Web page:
Hutong (胡同; pinyin hútòng; Wade-Giles hu-t'ung) is the name of certain traditional inner-city neighborhoods in Beijing, China, especially in the East, West, Xuanwu and Chongwen districts, and for the narrow and twisting lanes, alleyways, and passages (hutong, or hu tong) formed by the outer walls of private residential compounds, usually with open courtyards (siheyuan) which are their principal public feature. The term hutong is a derivative of hottog the Mongolian term for well, a reference to the wells for residential use often located in the siheyuan.
Hutongs are said to occupy a very special place in the history and folk culture of Beijing. It is estimated that there may have been as many as 400,000 such residential compounds (siheyuan) in the old city.
A siheyuan usually forms a rectangular compound with one-story houses facing the cardinal points and a courtyard in the middle. There might be a pair of stone Chinese lions in front of the entrance with a wooden Chinese lintel overhead. Decorative motifs might also include birds and flowers. Immediately behind a high wooden threshold might be a stone screen built to prevent a direct view of the interior of the compound from the hutong outside, and believed to keep out evil spirits. The outer courtyard is flanked by rooms serving as kitchens and servant's quarters to the east and west. The main residence is located on the north side of the compound for maximum sunlight into 3-5 rooms. The central room in the main residence is for family or communal use, and is flanked by a study or bedrooms. Passages on either side of the main residence give way to the inner residence, with rooms for married children and their families and a garden.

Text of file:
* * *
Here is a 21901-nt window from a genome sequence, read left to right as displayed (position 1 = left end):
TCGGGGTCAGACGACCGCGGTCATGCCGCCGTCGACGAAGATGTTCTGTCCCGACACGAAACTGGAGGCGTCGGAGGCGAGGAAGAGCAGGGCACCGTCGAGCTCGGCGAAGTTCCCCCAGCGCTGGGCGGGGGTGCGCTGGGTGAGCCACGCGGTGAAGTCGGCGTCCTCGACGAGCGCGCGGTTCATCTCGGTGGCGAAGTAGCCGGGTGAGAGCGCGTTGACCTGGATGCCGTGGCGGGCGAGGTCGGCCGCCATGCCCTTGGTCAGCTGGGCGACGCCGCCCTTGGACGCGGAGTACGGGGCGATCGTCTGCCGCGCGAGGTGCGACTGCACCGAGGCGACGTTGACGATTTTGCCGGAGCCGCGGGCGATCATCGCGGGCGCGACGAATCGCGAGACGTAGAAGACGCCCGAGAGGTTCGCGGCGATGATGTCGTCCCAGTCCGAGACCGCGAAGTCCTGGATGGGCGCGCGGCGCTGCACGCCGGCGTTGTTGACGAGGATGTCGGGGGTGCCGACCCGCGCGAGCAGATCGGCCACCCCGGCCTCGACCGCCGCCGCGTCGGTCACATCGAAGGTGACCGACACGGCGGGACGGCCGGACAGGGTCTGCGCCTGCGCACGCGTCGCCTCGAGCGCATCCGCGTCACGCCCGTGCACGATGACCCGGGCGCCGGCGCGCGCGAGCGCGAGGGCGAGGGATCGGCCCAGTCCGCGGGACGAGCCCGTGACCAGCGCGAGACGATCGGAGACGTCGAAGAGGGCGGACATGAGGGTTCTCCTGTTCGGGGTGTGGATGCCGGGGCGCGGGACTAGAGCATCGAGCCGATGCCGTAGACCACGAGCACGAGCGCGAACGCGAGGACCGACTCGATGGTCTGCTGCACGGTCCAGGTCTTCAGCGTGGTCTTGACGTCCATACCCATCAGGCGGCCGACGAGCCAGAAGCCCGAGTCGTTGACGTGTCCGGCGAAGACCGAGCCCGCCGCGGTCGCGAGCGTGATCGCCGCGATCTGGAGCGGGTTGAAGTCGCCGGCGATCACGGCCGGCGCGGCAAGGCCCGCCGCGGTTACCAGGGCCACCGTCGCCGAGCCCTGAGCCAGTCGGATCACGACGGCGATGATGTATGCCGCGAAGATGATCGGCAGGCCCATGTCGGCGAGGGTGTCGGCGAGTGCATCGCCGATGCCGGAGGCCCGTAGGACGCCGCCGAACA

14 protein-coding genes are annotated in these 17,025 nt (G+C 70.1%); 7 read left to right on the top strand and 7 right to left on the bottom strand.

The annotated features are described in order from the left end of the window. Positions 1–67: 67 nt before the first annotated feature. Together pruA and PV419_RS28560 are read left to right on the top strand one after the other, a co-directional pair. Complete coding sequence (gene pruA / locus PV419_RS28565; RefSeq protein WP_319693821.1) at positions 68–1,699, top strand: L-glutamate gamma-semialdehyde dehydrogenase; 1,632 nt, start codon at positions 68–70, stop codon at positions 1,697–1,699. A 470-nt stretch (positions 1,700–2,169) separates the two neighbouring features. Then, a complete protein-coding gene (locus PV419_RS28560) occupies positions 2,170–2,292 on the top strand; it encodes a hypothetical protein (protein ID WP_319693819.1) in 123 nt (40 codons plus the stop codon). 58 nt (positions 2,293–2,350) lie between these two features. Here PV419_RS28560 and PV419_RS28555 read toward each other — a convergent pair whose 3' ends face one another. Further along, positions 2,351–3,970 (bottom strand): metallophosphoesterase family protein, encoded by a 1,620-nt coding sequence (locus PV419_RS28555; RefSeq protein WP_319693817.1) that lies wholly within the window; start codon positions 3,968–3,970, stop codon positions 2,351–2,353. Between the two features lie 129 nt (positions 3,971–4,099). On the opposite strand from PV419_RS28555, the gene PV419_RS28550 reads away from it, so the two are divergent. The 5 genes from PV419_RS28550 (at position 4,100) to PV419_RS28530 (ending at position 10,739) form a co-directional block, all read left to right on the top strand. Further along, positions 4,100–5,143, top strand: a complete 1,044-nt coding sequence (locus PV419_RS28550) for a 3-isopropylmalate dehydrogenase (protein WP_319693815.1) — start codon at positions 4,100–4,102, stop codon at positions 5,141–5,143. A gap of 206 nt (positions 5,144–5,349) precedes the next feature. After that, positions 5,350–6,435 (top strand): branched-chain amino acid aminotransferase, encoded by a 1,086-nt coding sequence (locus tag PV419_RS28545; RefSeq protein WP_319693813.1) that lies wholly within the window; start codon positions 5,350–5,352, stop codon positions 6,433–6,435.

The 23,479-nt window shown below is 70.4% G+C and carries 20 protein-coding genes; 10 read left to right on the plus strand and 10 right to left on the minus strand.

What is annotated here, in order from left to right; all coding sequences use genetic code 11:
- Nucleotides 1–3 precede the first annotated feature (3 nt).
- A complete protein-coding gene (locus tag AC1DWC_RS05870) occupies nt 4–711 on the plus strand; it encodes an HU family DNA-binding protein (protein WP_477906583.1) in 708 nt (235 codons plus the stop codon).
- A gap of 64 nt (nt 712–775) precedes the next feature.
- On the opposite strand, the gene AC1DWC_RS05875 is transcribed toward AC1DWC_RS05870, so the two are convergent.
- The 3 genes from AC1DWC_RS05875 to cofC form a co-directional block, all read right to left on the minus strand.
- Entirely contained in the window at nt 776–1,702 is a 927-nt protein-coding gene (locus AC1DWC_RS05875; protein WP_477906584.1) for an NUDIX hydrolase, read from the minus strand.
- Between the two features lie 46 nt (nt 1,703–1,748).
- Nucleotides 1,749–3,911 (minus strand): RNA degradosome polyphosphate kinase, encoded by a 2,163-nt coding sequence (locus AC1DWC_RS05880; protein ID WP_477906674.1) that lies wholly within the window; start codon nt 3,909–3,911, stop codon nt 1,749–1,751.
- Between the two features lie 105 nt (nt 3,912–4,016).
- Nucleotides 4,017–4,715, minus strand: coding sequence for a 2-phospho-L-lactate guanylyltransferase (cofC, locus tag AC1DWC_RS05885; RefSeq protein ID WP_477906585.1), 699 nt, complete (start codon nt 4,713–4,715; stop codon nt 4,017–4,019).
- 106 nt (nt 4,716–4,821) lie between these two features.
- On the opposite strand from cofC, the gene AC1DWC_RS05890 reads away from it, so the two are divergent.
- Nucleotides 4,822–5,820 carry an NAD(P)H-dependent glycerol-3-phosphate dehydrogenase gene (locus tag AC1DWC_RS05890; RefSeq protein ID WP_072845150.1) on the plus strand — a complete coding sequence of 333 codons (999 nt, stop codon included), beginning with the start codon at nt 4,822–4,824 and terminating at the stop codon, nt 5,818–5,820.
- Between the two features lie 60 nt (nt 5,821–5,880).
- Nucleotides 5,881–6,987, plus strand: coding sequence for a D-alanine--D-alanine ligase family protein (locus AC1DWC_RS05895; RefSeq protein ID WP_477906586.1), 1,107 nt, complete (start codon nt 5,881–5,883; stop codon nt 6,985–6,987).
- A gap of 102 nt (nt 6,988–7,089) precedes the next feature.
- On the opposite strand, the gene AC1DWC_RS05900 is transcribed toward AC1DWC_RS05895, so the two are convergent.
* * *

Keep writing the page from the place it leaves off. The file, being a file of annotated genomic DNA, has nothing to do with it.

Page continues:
One of the most distinctive features of Hutong neighborhoods are the narrow passageways or lanes, many of which include from 1-20 bends, twists, kinks, blind alleys and cul de sacs. In Beijing the spaces between siheyuan are said to range in width from 10 centimeters to 40 meters.
The way of life which developed in the streets and alleyways and public spaces between the siheyuan is said by Chinese authorities to have survived intact from the 13th century through the 1940's and the Chinese Maoist revolution.
Visiting hutong neighborhoods has long been a standard feature of visits by non-Chinese tourists to Beijing but only came to wider public attention in 2008 when the world learned that many such areas, most of which had long been crowded, deteriorating and slum-like, were being demolished for economic development, much as with inner-city neighborhoods in other parts of the world. There is a nascent preservation movement in Beijing and the municipal government there is said to have earmarked a number of dwelling compounds for protection, although it is unclear how many entire hutong neighborhoods are marked for preservation.
The restoration movement faces not only political challenges but also hurdles owing to the fact that through the Maoist period and more recently deterioration continued in many neighborhoods, with the result that many of the small lanes and old-style courtyard houses have been determined to be beyond repair. "Even in those areas where the authorities want to preserve some of the city's old look, especially in the northcentral part behind the Forbidden City, renovating an old house usually means reconstructing it from scratch." 
- Richard Bernstein. "The Death and Life of a Great Chinese City." New York Review of Books. (March 26, 2009). p. 40-42.